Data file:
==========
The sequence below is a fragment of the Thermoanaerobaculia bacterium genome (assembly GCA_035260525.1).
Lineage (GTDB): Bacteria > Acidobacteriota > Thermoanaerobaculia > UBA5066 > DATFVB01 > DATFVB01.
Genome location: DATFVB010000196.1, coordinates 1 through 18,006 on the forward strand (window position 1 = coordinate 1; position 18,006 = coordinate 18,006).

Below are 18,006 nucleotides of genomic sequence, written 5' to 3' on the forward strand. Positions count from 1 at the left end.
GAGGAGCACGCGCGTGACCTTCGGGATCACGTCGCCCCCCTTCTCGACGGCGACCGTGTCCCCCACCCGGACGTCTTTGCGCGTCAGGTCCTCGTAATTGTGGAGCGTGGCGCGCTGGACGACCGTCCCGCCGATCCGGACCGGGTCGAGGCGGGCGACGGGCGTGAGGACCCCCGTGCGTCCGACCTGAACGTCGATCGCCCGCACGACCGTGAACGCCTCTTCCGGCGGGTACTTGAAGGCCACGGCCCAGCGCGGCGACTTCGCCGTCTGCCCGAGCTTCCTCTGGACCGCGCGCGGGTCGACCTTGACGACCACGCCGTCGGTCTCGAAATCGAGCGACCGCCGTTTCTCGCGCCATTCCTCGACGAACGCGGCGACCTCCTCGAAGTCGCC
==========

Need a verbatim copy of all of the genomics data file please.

The sequence below is a fragment of the Thermoanaerobaculia bacterium genome (assembly GCA_035260525.1).
Lineage (GTDB): Bacteria > Acidobacteriota > Thermoanaerobaculia > UBA5066 > DATFVB01 > DATFVB01.
Genome location: DATFVB010000196.1, coordinates 1 through 18,006 on the forward strand (window position 1 = coordinate 1; position 18,006 = coordinate 18,006).

Below are 18,006 nucleotides of genomic sequence, written 5' to 3' on the forward strand. Positions count from 1 at the left end.
GAGGAGCACGCGCGTGACCTTCGGGATCACGTCGCCCCCCTTCTCGACGGCGACCGTGTCCCCCACCCGGACGTCTTTGCGCGTCAGGTCCTCGTAATTGTGGAGCGTGGCGCGCTGGACGACCGTCCCGCCGATCCGGACCGGGTCGAGGCGGGCGACGGGCGTGAGGACCCCCGTGCGTCCGACCTGAACGTCGATCGCCCGCACGACCGTGAACGCCTCTTCCGGCGGGTACTTGAAGGCCACGGCCCAGCGCGGCGACTTCGCCGTCTGCCCGAGCTTCCTCTGGACCGCGCGCGGGTCGACCTTGACGACCACGCCGTCGGTCTCGAAATCGAGCGACCGCCGTTTCTCGCGCCATTCCTCGACGAACGCGGCGACCTCCTCGAAGTCGCC